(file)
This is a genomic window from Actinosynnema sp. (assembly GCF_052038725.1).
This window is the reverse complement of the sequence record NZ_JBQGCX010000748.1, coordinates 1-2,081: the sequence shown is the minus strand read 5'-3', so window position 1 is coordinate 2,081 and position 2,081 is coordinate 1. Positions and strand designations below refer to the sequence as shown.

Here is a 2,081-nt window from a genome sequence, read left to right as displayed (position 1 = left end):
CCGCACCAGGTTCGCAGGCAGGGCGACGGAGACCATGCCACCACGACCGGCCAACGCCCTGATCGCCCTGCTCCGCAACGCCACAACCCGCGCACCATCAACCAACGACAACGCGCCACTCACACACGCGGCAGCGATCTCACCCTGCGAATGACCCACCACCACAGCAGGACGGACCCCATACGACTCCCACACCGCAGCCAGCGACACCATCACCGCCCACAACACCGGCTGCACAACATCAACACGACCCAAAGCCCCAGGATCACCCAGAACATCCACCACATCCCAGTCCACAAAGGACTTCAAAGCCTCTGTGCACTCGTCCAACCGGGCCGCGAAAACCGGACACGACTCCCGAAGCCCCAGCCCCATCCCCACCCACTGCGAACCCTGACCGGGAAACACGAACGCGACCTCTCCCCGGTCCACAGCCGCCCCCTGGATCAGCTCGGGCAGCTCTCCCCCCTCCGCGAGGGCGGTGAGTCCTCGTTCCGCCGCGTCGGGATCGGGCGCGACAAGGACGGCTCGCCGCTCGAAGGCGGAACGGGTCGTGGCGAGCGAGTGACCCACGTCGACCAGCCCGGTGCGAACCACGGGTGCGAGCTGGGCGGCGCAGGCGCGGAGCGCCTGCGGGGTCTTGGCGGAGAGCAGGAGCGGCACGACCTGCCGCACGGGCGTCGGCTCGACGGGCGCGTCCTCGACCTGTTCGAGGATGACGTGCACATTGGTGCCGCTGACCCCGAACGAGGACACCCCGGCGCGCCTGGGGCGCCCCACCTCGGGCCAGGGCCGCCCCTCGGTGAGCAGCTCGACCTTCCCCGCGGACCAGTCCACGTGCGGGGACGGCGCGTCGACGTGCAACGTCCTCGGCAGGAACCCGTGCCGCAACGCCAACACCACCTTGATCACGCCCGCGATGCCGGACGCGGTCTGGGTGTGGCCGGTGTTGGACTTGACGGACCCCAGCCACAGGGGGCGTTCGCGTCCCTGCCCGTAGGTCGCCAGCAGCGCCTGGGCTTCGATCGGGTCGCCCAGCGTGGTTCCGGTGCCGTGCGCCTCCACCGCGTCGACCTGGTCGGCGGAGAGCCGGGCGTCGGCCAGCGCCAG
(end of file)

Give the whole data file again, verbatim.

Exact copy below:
This is a genomic window from Actinosynnema sp. (assembly GCF_052038725.1).
This window is the reverse complement of the sequence record NZ_JBQGCX010000748.1, coordinates 1-2,081: the sequence shown is the minus strand read 5'-3', so window position 1 is coordinate 2,081 and position 2,081 is coordinate 1. Positions and strand designations below refer to the sequence as shown.

Here is a 2,081-nt window from a genome sequence, read left to right as displayed (position 1 = left end):
CCGCACCAGGTTCGCAGGCAGGGCGACGGAGACCATGCCACCACGACCGGCCAACGCCCTGATCGCCCTGCTCCGCAACGCCACAACCCGCGCACCATCAACCAACGACAACGCGCCACTCACACACGCGGCAGCGATCTCACCCTGCGAATGACCCACCACCACAGCAGGACGGACCCCATACGACTCCCACACCGCAGCCAGCGACACCATCACCGCCCACAACACCGGCTGCACAACATCAACACGACCCAAAGCCCCAGGATCACCCAGAACATCCACCACATCCCAGTCCACAAAGGACTTCAAAGCCTCTGTGCACTCGTCCAACCGGGCCGCGAAAACCGGACACGACTCCCGAAGCCCCAGCCCCATCCCCACCCACTGCGAACCCTGACCGGGAAACACGAACGCGACCTCTCCCCGGTCCACAGCCGCCCCCTGGATCAGCTCGGGCAGCTCTCCCCCCTCCGCGAGGGCGGTGAGTCCTCGTTCCGCCGCGTCGGGATCGGGCGCGACAAGGACGGCTCGCCGCTCGAAGGCGGAACGGGTCGTGGCGAGCGAGTGACCCACGTCGACCAGCCCGGTGCGAACCACGGGTGCGAGCTGGGCGGCGCAGGCGCGGAGCGCCTGCGGGGTCTTGGCGGAGAGCAGGAGCGGCACGACCTGCCGCACGGGCGTCGGCTCGACGGGCGCGTCCTCGACCTGTTCGAGGATGACGTGCACATTGGTGCCGCTGACCCCGAACGAGGACACCCCGGCGCGCCTGGGGCGCCCCACCTCGGGCCAGGGCCGCCCCTCGGTGAGCAGCTCGACCTTCCCCGCGGACCAGTCCACGTGCGGGGACGGCGCGTCGACGTGCAACGTCCTCGGCAGGAACCCGTGCCGCAACGCCAACACCACCTTGATCACGCCCGCGATGCCGGACGCGGTCTGGGTGTGGCCGGTGTTGGACTTGACGGACCCCAGCCACAGGGGGCGTTCGCGTCCCTGCCCGTAGGTCGCCAGCAGCGCCTGGGCTTCGATCGGGTCGCCCAGCGTGGTTCCGGTGCCGTGCGCCTCCACCGCGTCGACCTGGTCGGCGGAGAGCCGGGCGTCGGCCAGCGCCAG